Republicans Increase Challenges To Health Law, Repeal Rhetoric
Tribune Washington Bureau/Los Angeles Times: "With their eyes on the 2012 election, Republicans are preparing to maximize conflict with Democrats over healthcare in the new Congress and minimize potential compromises, according to GOP strategists, lawmakers and lobbyists. That strategy is setting the stage for a bitter stalemate on Capitol Hill over the next two years ... Republican leaders and strategists think a renewed battle over healthcare will help the party expand its electoral gains and drive President Obama from the White House. ... GOP leaders have indicated they intend to do more when they control the flow of legislation in the House next year, with likely votes to defund the law and excise controversial parts such as cuts in Medicare spending and a new mandate requiring Americans to get health insurance" (Levey, 11/15).
Las Vegas Sun: This week Republicans are filing amicus briefs in a lawsuit challenging the health law on constitutional grounds. "The suit, which Florida Attorney General Bill McCollum filed almost immediately after Obama signed the health care overhaul into law, questions the legality of the participatory mandate. He and 19 other attorneys general including Nevada's say if the government can tax people for not having health insurance, it could force them to buy anything. Regardless of how this legal process goes however, the GOP is expected to take the opportunity presented by Republicans controlling the House to try to repeal the health care law" (Demirjian, 11/13).
CQ: In addition to Mitch McConnell, the Senate minority leader, "House Minority Leader John A. Boehner filed a brief in federal court in Florida on Friday supporting the multistate lawsuit...." Friday was the deadline for filing the briefs. "'I'm proud to stand with these states and the NFIB on behalf of America's workers in the revolt against this job-killing health care law,' Boehner, R-Ohio, said in a statement" (11/12).
Kaiser Health News: Gov. Tim Pawlenty, R-Minn., is also supporting the challenge to the law. "Reporters speculated that it may be the opening salvo in a [2012 presidential bid]. He told CNN recently that health law opposition would be part of the stump if he runs. Pawlenty's filing sure reads like politics: The health overhaul, lawyers for Pawlenty, wrote, 'is so mammoth, its provisions are so complex, and its passage was so irregular that the federal attorneys who have spent the past eight months defending it cannot even clearly identify its length.'" Pawlenty has also barred state employees and agencies from applying for health law grants without his permission (Weaver, 11/13).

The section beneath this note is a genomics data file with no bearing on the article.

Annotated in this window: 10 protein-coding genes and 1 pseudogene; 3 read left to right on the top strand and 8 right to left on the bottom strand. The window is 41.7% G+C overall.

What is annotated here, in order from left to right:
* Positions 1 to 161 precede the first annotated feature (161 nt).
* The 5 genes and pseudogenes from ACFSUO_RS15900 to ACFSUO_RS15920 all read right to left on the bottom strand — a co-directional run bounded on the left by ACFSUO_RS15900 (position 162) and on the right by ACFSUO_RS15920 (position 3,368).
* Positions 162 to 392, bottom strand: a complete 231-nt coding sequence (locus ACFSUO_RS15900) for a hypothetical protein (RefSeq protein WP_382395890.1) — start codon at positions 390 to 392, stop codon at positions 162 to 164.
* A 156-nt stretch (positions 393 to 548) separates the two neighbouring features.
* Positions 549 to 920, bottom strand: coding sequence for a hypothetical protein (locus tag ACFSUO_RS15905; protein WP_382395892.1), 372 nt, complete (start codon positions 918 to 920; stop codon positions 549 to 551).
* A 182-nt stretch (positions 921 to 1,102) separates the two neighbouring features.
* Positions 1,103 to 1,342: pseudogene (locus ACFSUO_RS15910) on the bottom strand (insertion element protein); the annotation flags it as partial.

The Hill: "Thirty-five of the nation's leading economists said Friday they are opposing the 20-state legal challenge to the healthcare reform law. The distinguished list includes three Nobel laureates and several high-ranking officials in former administrations. In a friend-of-the-court brief, the economists promise to 'provide this Court insight into the key economic factors, including the significant distortions in the markets for medical care and health insurance, that led to the long-running health care crisis in this country'" (Pecquet, 11/12).
In a separate story, The Hill reports that others are also weighing in on the cons of the health law, including "conservative National Center for Policy Analysis [which called] for repealing several provisions of the healthcare reform law as part of a new brief on measures that Congress can take to spur the economy. Eliminating the requirement that people buy insurance would help because the provision will increase labor costs, the group says" (Pecquet, 11/12).
Politico: Several states that support the health law want to weigh in, too. Oregon, Iowa and Vermont argue that a ruling that the health law is unconstitutional 'would have a tremendous and deleterious effect' on the states. 'The plaintiff states also paint an exaggerated and unrealistic picture of the impact of the Act on the relationship between the states and the federal government,' they wrote. In addition, the governors of Colorado, Michigan, Pennsylvania and Washington 'concluded the problems of health care costs needed to be addressed by Congress and participated in the national political process to shape the federal law to meet states' needs'" (Haberkorn, 11/12).